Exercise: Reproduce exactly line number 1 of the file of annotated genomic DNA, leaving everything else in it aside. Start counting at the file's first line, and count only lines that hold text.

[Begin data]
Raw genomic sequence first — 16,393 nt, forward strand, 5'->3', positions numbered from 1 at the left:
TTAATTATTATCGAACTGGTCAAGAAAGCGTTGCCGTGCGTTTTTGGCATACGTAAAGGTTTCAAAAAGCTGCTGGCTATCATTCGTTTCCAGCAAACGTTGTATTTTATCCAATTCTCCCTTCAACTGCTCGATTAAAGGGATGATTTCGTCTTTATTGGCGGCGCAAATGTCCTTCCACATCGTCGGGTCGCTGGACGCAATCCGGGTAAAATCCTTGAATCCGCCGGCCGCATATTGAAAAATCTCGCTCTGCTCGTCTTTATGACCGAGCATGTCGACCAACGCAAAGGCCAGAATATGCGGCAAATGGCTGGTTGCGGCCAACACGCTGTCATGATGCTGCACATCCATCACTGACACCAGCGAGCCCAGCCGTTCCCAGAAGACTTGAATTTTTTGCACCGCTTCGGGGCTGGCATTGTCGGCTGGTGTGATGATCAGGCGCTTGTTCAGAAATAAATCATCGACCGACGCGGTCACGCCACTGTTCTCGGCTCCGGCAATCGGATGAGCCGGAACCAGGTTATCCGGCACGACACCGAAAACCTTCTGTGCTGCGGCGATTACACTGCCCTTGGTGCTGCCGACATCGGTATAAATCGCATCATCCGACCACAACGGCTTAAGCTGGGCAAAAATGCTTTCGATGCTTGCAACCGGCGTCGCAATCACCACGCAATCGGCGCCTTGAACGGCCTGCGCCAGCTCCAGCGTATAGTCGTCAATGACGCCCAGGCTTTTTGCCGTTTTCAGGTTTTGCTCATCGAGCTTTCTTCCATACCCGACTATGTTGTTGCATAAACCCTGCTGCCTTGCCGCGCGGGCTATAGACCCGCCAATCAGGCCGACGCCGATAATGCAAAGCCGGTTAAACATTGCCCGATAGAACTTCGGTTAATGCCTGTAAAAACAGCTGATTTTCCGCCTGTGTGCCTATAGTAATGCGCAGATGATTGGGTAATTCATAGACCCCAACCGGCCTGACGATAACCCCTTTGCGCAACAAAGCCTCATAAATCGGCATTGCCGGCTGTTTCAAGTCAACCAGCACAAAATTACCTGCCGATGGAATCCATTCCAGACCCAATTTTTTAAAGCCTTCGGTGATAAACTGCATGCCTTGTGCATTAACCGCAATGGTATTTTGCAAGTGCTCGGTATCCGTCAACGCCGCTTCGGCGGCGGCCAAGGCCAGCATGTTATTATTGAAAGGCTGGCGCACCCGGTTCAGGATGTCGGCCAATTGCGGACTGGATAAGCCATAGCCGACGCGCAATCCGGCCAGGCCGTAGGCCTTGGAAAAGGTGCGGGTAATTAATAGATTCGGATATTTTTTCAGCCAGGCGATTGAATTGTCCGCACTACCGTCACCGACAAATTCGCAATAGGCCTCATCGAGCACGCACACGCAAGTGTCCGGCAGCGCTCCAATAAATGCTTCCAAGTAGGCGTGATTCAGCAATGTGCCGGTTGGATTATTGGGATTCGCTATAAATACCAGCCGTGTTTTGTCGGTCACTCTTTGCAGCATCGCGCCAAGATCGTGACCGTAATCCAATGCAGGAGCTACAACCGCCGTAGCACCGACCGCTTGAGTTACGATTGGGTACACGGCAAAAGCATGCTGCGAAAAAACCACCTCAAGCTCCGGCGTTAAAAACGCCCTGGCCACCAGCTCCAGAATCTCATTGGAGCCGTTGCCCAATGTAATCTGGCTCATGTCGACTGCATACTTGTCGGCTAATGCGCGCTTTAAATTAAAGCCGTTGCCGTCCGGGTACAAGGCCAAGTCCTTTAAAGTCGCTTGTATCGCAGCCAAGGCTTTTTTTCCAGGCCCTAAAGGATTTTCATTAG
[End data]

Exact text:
Raw genomic sequence first — 16,393 nt, forward strand, 5'->3', positions numbered from 1 at the left: